All of Us Strangers combines grief and romance in compelling ways
Grief and loneliness are two things that almost everyone deals with at some point in their lives, but confronting them in movies can be tricky. If you give in too much to the ideas, it can be a depressing slog that no one wants to sit through. If you only give them the surface level treatment, you run the risk of not making your story emotional enough.
The new film All of Us Strangers rides that fine line exquisitely well. Adam (Andrew Scott) is a struggling screenwriter living a lonely life in a nondescript high rise in London. An orphan since the time he was 12, Adam has settled into a type of depression, unable to write much or explore the world. A chance meeting with Harry (Paul Mescal) leads him to open up a bit, and the two of them are soon tentatively but assuredly pursuing a relationship.
At the same time, Adam starts taking train trips to his old family home, imagining – or not imagining? – that his long-dead parents (Jamie Bell and Claire Foy) are there and able to interact with him. His conversations with them, together and separately, allow him to reveal parts of himself that he never got to when they were alive, even if the talks don’t always go the way he’d like.
Written and directed by Andrew Haigh, the film has a dreamlike quality all the way through. The story is entirely from the perspective of Adam, and because he’s in a haze right from the beginning, it’s never entirely clear if anything that’s happening to him is real. It’s understandable that he’s yearning for some kind of connection to make his life worthwhile, and the appearance of Harry and Adam’s parents seem to happen like magic, whether or not they actually are.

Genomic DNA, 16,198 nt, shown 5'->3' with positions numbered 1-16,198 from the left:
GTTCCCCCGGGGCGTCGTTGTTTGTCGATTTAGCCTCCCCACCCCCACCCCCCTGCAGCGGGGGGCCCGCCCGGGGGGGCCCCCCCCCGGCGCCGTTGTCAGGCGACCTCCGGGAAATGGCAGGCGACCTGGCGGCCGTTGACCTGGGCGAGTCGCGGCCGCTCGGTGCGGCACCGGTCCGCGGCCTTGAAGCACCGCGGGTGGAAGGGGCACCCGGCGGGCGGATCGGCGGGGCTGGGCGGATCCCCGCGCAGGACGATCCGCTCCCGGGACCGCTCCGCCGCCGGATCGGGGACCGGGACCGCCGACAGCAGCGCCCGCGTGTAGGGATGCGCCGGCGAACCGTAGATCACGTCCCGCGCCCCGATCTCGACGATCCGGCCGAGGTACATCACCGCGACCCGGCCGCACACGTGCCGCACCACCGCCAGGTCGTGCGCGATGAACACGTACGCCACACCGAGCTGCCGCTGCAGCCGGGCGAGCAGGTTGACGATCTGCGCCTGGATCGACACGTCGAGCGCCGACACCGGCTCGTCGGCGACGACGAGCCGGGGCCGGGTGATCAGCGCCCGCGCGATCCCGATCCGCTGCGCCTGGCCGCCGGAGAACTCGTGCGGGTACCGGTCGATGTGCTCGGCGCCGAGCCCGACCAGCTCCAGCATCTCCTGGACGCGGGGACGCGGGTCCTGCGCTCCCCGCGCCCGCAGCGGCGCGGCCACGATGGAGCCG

The visits with Adam’s parents are highly emotional, although not always in the way you might think. He does use them as a way to tell them aspects of his life that his parents never got to know – especially him being gay – but they’re also treated leisurely, not some highly unusual circumstance that Adam isn’t expecting. This approach works for the film, allowing Adam to maintain an even keel despite experiencing psychological upheaval.
The budding relationship with Harry is romantic, but it’s less sweep-you-off-your-feet than it is a relief. The building in which they both live is one that seems to be designed to isolate people from one another, and so them finding each other is almost like a miracle. Their growing bond comes off as one that takes a pressure off of both of them, as if neither could imagine that they’d actually find someone in their solitary lives.
Scott, best known as “Hot Priest” on Fleabag or Moriarty from Sherlock, is great in the lead role, never trying to oversell any of the big moments and remaining compelling in the smaller ones. This is a relatively small part for Mescal, but he connects with his soulful eyes. Bell and Foy become the soul of the film, grounding the story even as their characters are the most fantastical thing about it.
The loss of one’s parents at a young age brings unimaginable pain, and All of Us Strangers brings that to the fore in subtle yet powerful ways. By combining it with a love story, Haigh manages to add another emotional level to the film that enhances both sides.
All of Us Strangers is now playing in select theaters.